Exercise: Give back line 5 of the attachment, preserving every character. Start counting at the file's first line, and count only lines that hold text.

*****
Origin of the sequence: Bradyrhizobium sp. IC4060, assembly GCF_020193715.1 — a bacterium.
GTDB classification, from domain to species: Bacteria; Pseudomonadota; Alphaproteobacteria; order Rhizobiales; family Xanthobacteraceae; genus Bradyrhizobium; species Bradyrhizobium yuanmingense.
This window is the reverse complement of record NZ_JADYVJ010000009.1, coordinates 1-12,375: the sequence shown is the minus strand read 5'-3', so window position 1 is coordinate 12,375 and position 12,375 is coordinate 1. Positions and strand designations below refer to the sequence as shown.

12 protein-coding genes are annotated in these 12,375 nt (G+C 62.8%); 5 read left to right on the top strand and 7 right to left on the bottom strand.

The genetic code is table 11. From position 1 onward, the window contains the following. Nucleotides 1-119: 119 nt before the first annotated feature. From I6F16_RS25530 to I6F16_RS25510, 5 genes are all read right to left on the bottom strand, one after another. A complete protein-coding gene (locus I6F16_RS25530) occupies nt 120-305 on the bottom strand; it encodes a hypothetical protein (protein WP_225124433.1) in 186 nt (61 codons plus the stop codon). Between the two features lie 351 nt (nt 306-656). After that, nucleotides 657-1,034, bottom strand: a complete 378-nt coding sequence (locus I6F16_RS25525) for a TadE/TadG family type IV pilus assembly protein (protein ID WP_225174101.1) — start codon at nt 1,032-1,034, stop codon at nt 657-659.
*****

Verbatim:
The genetic code is table 11. From position 1 onward, the window contains the following. Nucleotides 1-119: 119 nt before the first annotated feature. From I6F16_RS25530 to I6F16_RS25510, 5 genes are all read right to left on the bottom strand, one after another. A complete protein-coding gene (locus I6F16_RS25530) occupies nt 120-305 on the bottom strand; it encodes a hypothetical protein (protein WP_225124433.1) in 186 nt (61 codons plus the stop codon). Between the two features lie 351 nt (nt 306-656). After that, nucleotides 657-1,034, bottom strand: a complete 378-nt coding sequence (locus I6F16_RS25525) for a TadE/TadG family type IV pilus assembly protein (protein ID WP_225174101.1) — start codon at nt 1,032-1,034, stop codon at nt 657-659.